Kiner-Falefa alluded to the outbreaks on the Miami Marlins and St. Louis Cardinals, as well as Mike Clevinger and Zach Plesac breaking safety protocols, as reasons for Major League Baseball enhancing security measures during road trips.
"MLB actually has someone just walking around the hotel to make sure we don't do anything. Just based off previous teams and what they've done and how it affected the season," Kiner-Falefa said, according to 105.3 The Fan's Josh Clark.
"So MLB has been very strict. It's almost cooler to be at home because you can at least do a little more and have some people around. But when you're on the road it's almost like prison. You can't leave your room. Even if you go down to the lobby (you'll get in trouble). I think for us this year, the physical part's been OK, but mentally, it's starting to wear on a lot of people. (I'm) just curious how far this can go on."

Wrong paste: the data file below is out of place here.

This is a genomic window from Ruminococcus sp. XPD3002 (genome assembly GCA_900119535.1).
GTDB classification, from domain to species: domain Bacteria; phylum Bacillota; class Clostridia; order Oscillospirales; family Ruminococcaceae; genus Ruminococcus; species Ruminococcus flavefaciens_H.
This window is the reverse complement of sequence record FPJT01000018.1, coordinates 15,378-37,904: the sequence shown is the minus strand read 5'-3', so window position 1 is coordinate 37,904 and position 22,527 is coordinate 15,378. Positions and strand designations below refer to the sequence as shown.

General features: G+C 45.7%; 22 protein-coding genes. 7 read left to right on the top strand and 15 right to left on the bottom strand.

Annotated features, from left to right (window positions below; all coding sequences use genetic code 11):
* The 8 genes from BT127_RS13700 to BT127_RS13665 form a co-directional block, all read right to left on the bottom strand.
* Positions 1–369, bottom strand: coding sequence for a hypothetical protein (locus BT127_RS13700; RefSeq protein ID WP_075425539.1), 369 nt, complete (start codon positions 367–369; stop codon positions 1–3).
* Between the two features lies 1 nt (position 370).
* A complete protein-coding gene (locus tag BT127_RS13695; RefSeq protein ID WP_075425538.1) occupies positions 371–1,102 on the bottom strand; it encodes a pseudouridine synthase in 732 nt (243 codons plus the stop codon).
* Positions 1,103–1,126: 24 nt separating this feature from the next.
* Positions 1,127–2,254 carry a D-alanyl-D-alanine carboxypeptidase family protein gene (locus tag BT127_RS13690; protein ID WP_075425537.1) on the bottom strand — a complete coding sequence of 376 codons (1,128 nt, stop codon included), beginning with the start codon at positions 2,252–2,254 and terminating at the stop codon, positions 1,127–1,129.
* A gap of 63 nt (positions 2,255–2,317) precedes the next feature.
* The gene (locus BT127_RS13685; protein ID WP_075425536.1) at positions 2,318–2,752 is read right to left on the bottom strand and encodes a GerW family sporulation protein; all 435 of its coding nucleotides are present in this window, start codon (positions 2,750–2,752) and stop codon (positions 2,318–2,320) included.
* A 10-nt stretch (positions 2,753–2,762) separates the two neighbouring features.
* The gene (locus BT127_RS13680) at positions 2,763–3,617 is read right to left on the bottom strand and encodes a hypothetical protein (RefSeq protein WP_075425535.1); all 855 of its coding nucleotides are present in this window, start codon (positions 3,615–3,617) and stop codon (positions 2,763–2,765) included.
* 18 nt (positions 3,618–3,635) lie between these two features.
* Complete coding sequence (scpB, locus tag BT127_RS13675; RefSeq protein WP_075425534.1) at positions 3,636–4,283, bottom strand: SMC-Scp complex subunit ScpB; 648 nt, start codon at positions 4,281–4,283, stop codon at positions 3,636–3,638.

After a COVID outbreak affected 20 members of the Marlins' traveling party in late July and postponed a week's worth of games, MLB tightened its health and safety directives for players and coaches. Around the same time the new directives arrived, the Cardinals missed more than two weeks of playing time due to an outbreak.
One of the changes involved teams traveling with a compliance officer, who Kiner-Falefa explained tracks players' every move without being seen.
"They do a good job of hiding," he said. "We don't know what exactly they do. I know there was a couple of our guys that just went down to the lobby, took their mask off for a quick second, went to their room, and got a text message saying they got caught."
MLB has postponed fewer games since adding compliance officers.
The New York Mets and Oakland Athletics recently had game dates moved after positive tests among their traveling parties, but neither of the team's infections reached outbreak status.
"It's kind of scary but at the same time it's good for us to make sure we don't pass the virus and we're staying safe," Kiner-Falefa said.